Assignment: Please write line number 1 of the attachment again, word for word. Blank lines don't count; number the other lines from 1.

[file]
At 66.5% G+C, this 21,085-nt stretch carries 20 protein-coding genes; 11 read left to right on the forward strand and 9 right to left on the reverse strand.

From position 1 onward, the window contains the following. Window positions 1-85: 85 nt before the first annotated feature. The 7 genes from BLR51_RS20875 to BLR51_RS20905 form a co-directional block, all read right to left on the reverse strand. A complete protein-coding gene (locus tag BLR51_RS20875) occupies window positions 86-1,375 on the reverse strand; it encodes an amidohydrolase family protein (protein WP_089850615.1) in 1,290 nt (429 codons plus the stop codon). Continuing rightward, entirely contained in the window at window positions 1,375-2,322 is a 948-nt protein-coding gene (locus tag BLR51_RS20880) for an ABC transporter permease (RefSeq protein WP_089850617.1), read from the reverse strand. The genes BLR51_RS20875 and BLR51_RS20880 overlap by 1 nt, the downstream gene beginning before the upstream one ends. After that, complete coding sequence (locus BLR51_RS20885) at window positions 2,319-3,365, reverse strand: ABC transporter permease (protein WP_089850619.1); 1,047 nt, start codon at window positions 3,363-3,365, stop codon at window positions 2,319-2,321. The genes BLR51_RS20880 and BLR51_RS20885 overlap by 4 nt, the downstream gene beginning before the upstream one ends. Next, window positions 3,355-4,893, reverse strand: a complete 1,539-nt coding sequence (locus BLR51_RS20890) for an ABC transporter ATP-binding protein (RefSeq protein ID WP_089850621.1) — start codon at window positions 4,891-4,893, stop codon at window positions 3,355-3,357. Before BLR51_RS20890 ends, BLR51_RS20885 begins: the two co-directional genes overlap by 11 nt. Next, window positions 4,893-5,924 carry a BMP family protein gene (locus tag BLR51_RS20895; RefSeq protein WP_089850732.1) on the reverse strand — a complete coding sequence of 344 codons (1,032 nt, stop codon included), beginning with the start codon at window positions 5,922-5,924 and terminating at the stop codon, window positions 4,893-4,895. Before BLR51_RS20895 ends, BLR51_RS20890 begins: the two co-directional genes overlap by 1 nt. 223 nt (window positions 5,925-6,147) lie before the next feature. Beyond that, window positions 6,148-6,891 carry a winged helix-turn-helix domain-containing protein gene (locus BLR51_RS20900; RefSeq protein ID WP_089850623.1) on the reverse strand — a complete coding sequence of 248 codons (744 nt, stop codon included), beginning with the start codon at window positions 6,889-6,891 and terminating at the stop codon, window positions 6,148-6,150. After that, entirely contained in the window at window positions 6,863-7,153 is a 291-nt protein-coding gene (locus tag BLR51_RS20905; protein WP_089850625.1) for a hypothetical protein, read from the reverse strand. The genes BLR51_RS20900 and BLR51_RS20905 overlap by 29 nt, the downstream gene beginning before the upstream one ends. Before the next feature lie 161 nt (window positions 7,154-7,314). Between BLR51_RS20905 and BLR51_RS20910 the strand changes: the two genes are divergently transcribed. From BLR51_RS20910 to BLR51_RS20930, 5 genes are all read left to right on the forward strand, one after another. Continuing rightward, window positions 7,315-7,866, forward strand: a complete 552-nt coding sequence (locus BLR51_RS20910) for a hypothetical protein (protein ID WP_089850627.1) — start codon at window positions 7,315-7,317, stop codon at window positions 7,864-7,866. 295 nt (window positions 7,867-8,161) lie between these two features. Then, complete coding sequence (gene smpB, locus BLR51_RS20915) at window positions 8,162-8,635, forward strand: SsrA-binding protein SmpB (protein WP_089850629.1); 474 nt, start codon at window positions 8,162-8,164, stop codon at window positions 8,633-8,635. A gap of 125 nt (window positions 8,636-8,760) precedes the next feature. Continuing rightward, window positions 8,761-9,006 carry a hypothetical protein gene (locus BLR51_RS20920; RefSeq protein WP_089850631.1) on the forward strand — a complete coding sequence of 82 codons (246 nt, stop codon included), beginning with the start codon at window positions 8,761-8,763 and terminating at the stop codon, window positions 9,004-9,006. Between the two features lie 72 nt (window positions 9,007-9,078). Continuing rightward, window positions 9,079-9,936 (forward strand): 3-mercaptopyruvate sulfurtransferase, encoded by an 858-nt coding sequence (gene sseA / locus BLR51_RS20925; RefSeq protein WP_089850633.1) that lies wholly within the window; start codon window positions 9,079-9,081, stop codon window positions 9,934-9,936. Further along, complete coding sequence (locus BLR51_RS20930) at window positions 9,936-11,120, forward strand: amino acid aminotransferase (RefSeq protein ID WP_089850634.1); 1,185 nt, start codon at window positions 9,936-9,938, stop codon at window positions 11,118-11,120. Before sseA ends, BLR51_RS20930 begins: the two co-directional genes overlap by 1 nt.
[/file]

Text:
At 66.5% G+C, this 21,085-nt stretch carries 20 protein-coding genes; 11 read left to right on the forward strand and 9 right to left on the reverse strand.